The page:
4kq, slipping clutch :(

Huw Powell audi at humanspeakers.com
Wed Dec 7 23:17:25 EST 2005

>>  Thanks for the detailed reply, Roy.  Pretty obvious that I'll be 
>> doing a clutch job, so I have some part related questions as well.
>> My current parts list is as follows:
>> 1.  Slave and master
>> 2.  Connecting hose
>> 3.  Clutch kit (disc, pp, TO bearing)
>> 4.  Tranny mounts x2
>> 5.  Pilot bearing
>> 6.  Throwout bearing guide sleeve
>> 7.  Rear main seal
>> 8.  Driveshaft seals x2
>> Questions:
>> A)  Have I forgotten anything?! (either for the clutch job or because 
>> it's easier to do with the transmission out)

Seems pretty complete to me.

>> B1)  Do I really need to replace the throwout bearing guide sleeve?
>> B2)  There seems to be two different ones available, call them Cheap 
>> ($3) and NotSoCheap ($15).  What gives?

For $12 on this amount of work, why not go for "better" - if it is 
indeed better and not just higher priced?

>> C) There seems to be two different pilot bearings available, again 
>> cheap and not so cheap.  Any help?  In this case they appear to be 
>> different...

Maybe they are not even the same part.

>> D)  Is there a transmission input shaft seal I should swap?  Couldn't 
>> find one in the FA but the FA and I don't always get along...

Yes... add that in.  I didn't do mine years ago and smelled transmission 
goo to regret it.

>> E)  Any intel on the least painful place to get part #2?
>> F)  I assume the downpipe has to come off (sweet).  Is that gasket 
>> reusable?

Maybe, but again, new is $cheap.  The manifold to downpipe gasket (three 
"holes", five bolts) should be replaced, as should the locknuts.  The 
downpipe to cat "donut" can probably be re-used, and is also easy to 
deal with if not, later.

>> TIA,
>> Robert
>> '87 4kq
> snip
> Because I'm a poor college student I'd personally take the tranny mounts 
> and clutch hose off the list. 

A good point, but if he is not "poor", the mounts are cheap, and the 
hose is best replaced now.

> The bearing guide sleeve 
> is plastic as I recall but its not subject to UV degradation so I guess 
> it would be a matter of how worn it is so it's a maybe.

A plastic, cheap part, that requires many hard hours of labor to get to 
is best replaced "while you're in there".

> Rear main seal 
> only if leaking badly. They all leak a little bit and with all things 
> automotive, maintenance takes a toll of it's own. 

Sorry, but they don't all "leak a little bit".  just as we replace the 
front crank seal when doing a water pump/timing belt, the clutch job is 
the time to throw in a new rear main (and tranny input) seal.

> Sometimes you can 
> install a new seal and end up with a bigger leak.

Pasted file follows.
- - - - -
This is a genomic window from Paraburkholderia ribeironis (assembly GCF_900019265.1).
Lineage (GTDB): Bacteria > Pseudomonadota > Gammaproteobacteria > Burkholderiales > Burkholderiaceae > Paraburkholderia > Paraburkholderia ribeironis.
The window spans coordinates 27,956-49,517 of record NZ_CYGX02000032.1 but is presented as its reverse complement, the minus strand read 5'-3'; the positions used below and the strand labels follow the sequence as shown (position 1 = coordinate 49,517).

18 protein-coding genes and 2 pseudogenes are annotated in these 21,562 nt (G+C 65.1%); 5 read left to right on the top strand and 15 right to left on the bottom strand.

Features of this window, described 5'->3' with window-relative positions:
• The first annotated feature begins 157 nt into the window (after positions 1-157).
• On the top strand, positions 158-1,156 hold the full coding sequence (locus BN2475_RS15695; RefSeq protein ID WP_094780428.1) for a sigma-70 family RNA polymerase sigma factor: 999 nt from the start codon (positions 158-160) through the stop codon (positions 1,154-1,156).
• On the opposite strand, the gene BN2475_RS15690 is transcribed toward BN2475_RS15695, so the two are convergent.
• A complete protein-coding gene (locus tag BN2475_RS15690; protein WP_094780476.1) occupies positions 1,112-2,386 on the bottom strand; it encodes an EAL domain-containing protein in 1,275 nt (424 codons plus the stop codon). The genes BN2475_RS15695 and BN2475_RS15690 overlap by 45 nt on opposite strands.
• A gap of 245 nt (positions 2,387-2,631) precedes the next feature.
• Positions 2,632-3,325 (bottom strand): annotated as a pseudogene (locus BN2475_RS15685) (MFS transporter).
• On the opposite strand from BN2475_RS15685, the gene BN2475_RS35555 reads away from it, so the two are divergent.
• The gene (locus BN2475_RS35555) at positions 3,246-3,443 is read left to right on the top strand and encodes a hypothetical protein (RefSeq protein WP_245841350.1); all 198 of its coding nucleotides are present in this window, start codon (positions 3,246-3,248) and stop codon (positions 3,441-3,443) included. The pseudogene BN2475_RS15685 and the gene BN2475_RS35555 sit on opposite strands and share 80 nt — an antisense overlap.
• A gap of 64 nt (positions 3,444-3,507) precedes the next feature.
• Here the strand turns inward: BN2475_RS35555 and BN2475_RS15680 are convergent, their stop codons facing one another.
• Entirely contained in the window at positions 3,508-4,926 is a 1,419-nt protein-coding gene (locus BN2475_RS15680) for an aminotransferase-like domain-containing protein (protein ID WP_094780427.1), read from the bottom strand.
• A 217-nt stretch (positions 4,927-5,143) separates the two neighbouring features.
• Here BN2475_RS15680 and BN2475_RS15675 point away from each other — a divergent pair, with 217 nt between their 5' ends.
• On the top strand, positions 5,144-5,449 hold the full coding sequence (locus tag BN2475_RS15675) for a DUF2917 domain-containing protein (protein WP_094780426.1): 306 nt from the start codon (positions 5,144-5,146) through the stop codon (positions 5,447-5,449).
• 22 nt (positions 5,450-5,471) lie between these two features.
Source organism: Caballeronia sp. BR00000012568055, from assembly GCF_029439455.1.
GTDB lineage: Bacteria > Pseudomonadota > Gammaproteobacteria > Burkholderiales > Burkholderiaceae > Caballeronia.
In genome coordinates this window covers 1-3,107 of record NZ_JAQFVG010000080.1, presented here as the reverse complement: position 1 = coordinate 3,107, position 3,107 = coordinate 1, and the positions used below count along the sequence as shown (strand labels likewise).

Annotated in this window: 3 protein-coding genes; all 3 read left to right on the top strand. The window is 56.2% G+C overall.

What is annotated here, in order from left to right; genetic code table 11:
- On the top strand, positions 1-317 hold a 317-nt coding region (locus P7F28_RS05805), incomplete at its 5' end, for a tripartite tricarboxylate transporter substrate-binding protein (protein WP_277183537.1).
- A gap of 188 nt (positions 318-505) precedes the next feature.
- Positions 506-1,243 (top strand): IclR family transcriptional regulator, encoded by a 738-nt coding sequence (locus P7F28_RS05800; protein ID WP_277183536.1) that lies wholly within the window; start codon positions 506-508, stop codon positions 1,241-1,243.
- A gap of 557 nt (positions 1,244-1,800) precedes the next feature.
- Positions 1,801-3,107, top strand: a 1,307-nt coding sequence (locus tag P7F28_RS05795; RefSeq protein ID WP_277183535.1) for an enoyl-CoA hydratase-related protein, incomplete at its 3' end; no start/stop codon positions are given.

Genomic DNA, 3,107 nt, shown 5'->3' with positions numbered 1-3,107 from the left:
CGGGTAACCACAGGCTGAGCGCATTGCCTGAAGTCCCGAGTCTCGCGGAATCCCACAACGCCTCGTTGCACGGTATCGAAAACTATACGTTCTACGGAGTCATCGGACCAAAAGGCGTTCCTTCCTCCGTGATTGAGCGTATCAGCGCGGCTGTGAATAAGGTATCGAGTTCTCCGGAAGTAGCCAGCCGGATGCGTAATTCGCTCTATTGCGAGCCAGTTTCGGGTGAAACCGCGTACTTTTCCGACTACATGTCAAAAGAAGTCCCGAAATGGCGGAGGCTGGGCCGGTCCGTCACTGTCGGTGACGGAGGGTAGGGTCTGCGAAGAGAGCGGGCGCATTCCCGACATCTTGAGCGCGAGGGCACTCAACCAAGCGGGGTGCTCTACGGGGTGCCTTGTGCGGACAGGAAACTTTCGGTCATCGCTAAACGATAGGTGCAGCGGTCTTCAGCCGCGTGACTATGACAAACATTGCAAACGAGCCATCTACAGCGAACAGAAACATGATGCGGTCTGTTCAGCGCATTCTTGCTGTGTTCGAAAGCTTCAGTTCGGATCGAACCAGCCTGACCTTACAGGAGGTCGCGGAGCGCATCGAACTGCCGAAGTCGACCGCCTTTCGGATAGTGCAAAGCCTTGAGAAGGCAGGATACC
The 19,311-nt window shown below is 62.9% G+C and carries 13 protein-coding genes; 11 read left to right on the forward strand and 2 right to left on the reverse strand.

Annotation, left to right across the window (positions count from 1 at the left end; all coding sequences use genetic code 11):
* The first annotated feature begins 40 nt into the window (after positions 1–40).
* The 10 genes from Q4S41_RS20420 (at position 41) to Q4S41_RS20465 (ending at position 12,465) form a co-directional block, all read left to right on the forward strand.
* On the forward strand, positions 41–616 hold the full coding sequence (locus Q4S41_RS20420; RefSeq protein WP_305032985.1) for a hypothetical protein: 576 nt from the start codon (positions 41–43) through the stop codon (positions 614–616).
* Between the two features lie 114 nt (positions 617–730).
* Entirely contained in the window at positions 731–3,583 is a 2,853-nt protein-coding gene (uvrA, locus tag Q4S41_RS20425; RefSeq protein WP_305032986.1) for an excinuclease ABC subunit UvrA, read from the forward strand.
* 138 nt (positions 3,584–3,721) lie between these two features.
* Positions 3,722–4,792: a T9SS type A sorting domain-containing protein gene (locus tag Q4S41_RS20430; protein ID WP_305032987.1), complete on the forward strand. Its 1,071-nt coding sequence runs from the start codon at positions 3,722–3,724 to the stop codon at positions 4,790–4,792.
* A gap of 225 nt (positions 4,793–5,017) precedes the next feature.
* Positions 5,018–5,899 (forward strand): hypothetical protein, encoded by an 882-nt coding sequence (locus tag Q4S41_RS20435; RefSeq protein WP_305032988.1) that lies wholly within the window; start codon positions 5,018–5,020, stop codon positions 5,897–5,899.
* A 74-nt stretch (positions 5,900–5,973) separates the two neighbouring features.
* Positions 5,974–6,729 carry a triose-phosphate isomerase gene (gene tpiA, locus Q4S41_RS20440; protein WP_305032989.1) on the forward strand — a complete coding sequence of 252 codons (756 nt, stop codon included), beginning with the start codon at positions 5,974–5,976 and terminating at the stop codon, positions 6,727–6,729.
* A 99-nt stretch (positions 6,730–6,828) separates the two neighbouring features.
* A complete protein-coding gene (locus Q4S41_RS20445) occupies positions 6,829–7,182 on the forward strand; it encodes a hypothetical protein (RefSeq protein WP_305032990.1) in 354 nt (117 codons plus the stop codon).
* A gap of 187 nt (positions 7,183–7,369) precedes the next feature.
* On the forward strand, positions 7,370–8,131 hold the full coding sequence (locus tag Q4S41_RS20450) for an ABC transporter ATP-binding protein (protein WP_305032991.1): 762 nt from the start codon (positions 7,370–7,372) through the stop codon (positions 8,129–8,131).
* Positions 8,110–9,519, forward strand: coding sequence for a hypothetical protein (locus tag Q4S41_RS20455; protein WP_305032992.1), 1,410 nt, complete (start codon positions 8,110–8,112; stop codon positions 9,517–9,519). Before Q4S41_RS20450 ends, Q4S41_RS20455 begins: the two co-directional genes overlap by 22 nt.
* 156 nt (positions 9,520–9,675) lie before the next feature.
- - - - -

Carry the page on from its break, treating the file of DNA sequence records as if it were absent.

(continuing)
Not if you do it right.  If you can't do it right, you shouldn't be in 
there on your own anyway.

> Really, this is personal preference. If you want to change 
> everything than have at it.

Agreed, that preference, available cash, and long term plans for the car 
all come into play here.  Sorry if some of my preferences seem to 
disagree with yours so strongly...

> I'm not sure what you mean by driveshaft seals? The cv joints on both 
> the drive axles and the drive shaft bolt onto flanges. There is a gasket 
> that goes on the interface between the cv joint and flange that you will 
> most likely need to replace. Don't forget to have some bags handy to 
> cover up the open end of the cv joints as soon as you unbolt them so 
> that dirt can't get in. Try and clean up the area where the joints 
> unbolt from the flanges before you start disassembly for the same 
> reason. Have some cv joint grease handy to replace what will be left 
> behind in the drive flanges.

Agreed.  There are these silly little gasket like things, that seem to 
be re-usable.  Then again, a big parts order with planning might as well 
include them.  if one is aware they exist, in advance.

> I'm also not sure what you mean by downpipe as that's a term usually 
> applied to turbo cars and you are NA as far as I know but then again I'm 
> not familiar with the breakdown of the 4kq exhaust.

See above.  N/A cars have downpipes, too.  They usually lead from the 
manifold to the next component under the car.

> As for where to get parts, well that's a real problem now. In general I 
> like dealing with places that know and love Audis. They're making money 
> off you, the least they can do is send you the right parts.

You would probably do well to at least inquire at Atlantic Imported 
(down the road from me):


The web site is kinda psychedelic, to my eye and taste, anyway, but just 
call and tell Klaus or Wolfgang what you need.  They'll understand. 
Klaus made Saturday AM deliveries of TB/WP "kits" long ago when we 
embarked on this fiasco:

http://www.humanspeakers.com/audi/NH2.htm (see 1/3 down the "fabulous 
photos" thumbnails...)

Huw Powell



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